“I’m a professional nanny who works for a family with two kids. One night, the parents were out late at an event. I put the kids to bed and went downstairs to watch television. The material on my thong was really itchy, and it finally got to the point where I couldn’t stop scratching down there. I was so grateful when the parents got home because I could go to my place and change. The next day when I got to work, the mother handed me anti-itch cream and told me I should see a doctor. She informed me that they had a nanny cam and had seen me itching all night long. I tried to explain but could barely get out the words. I was so humiliated.” -Tracy, 26
February 25, 2008
I thought I was politically motivated:
FEBRUARY 25–Meet Jose Antonio Ortiz. The Pennsylvania man allegedly stabbed his brother-in-law in the stomach after the pair quarreled about their respective support of Democratic presidential candidates Barack Obama and Hillary Clinton. According to cops, Ortiz, 28, stabbed Sean Shurelds last Thursday night in the kitchen of an Upper Providence Township home. According to a criminal complaint, a copy of which you’ll find here, the 41-year-old Shurelds, an Obama supporter, told Ortiz that the Illinois senator was “trashing” Clinton (apparently in regard to recent primary and caucus results). Ortiz, a Clinton supporter, replied that “Obama was not a realist.” While not exactly fighting words, the verbal political tiff led to some mutual choking and punching. And, allegedly, a stabbing in the abdomen. Shurelds was flown to Hahnemann University Hospital, where he was admitted in critical condition. (2 pages) Source
While violence is never a good thing, and the two men involved in the story were probably not the brightest, it is refreshing to see people care. Pennsylvania rarely gets to make a difference in the primary season and I hope people don’t waste their opportunity. Obviously I hope everyone gets out and votes for the most qualified candidate (Hint: Hillary Clinton). But even if you are voting for another candidate, or worse yet, another party, take advantages of this opportunity. Research the candidates stances and histories, evaluate what is important to you, and vote!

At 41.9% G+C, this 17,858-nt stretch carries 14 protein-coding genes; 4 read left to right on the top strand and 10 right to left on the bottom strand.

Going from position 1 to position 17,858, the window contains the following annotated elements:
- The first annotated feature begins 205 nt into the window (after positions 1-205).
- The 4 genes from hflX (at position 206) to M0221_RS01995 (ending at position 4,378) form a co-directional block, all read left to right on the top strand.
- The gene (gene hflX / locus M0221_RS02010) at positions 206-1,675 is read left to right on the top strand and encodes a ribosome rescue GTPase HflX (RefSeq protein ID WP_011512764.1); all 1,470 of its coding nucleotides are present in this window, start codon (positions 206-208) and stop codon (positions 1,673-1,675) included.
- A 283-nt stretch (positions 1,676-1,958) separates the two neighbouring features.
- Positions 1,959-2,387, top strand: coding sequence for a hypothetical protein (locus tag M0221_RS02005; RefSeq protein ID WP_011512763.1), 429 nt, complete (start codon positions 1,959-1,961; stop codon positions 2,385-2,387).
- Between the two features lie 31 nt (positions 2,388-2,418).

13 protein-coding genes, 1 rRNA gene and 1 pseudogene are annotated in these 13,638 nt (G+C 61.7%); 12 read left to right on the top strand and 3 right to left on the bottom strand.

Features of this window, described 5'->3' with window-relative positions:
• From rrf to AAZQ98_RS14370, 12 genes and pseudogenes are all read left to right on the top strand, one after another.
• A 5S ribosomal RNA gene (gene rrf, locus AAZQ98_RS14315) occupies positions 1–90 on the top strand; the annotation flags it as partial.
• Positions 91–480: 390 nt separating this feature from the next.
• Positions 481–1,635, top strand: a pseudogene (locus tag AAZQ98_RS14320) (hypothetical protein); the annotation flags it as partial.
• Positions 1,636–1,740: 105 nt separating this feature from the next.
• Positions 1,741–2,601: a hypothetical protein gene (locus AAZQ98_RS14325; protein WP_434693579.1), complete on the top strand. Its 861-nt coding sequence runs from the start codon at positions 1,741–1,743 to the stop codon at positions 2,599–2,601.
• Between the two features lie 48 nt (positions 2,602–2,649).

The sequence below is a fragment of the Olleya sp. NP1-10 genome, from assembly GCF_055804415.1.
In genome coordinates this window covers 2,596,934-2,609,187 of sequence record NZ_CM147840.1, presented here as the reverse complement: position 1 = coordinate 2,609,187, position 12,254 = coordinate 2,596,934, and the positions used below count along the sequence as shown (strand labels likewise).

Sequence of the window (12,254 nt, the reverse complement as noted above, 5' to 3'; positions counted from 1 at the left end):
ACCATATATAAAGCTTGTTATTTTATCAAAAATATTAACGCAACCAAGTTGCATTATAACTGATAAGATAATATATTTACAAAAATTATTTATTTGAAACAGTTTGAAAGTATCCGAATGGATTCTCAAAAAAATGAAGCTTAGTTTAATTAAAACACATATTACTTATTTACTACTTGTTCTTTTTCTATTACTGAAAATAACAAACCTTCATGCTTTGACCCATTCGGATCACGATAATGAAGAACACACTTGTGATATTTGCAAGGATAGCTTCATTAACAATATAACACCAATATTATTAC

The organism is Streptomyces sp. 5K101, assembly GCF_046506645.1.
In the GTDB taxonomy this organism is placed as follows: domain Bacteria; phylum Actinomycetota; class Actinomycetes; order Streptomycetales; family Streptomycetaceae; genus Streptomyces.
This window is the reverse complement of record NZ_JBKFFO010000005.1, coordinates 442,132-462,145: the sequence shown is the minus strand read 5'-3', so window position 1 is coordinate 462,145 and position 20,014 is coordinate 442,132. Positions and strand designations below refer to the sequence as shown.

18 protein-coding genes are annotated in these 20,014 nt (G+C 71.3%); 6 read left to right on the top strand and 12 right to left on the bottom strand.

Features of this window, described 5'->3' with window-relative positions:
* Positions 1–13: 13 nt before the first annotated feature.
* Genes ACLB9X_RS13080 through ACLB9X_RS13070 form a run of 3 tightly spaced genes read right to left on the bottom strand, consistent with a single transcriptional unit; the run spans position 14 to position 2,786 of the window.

PS. Politics are great but stabbing someone isn’t the answer. I know it can be frustrating when a friend or relative admits to supporting Obama in spite of his lack of experience, already broken promises, and his inability to provide details about any of the “change” he plans to bring.
February 23, 2008
In a controversial move, the FDA has approved Avastin for breast cancer. The drug is already used in lung and colon cancer. For the FDA to approve a late stage cancer drug it needs to either extend patient’s lives or import the quality of life. Avastin has shown neither and so the advisory committe recommended against its use in breast cancer. The FDA went against the recommendation of its advisory committee. The drug does shrink tumors effectively, but there is a debate if that alone is reason to approve a drug.
If you still die in the same amount of time in the same painful way was having smaller tumors worth whatever adverse effects or side effects come from the medicine? There are pros and cons to the decision. The pros are the approval will stimulate even more research and development into tumor shrinking medicines. The decision will also be good for business, stimulating development and growth. But there are also cons. First there is the obvious problem if a drug does not extend life or improve quality of life what is the purpose. Tumor shrinking is important, but only as a part of the overall picture of improving health. But what I find to be a more glaring problem is, the advisory committees are designed to have more knowledge and to have looked at a topic more carefully to give the FDA an intelligent recommendation. Why have them if you don’t listen to the recommendation? I think that sets bad precedent.
Hopefully the next large study of Avastin will show marked improvement in combination with other drugs in the treatment of breast cancer.
February 23, 2008
This is an unaired Soup skit about Definitely, Maybe. The movie is adorable, sweet, funny, and a great chick flick. I rushed out to see it on Valentines day. But that doesn’t mean I can’t enjoy a spoof. Particularlly a wildly inappropriate one. Check it out!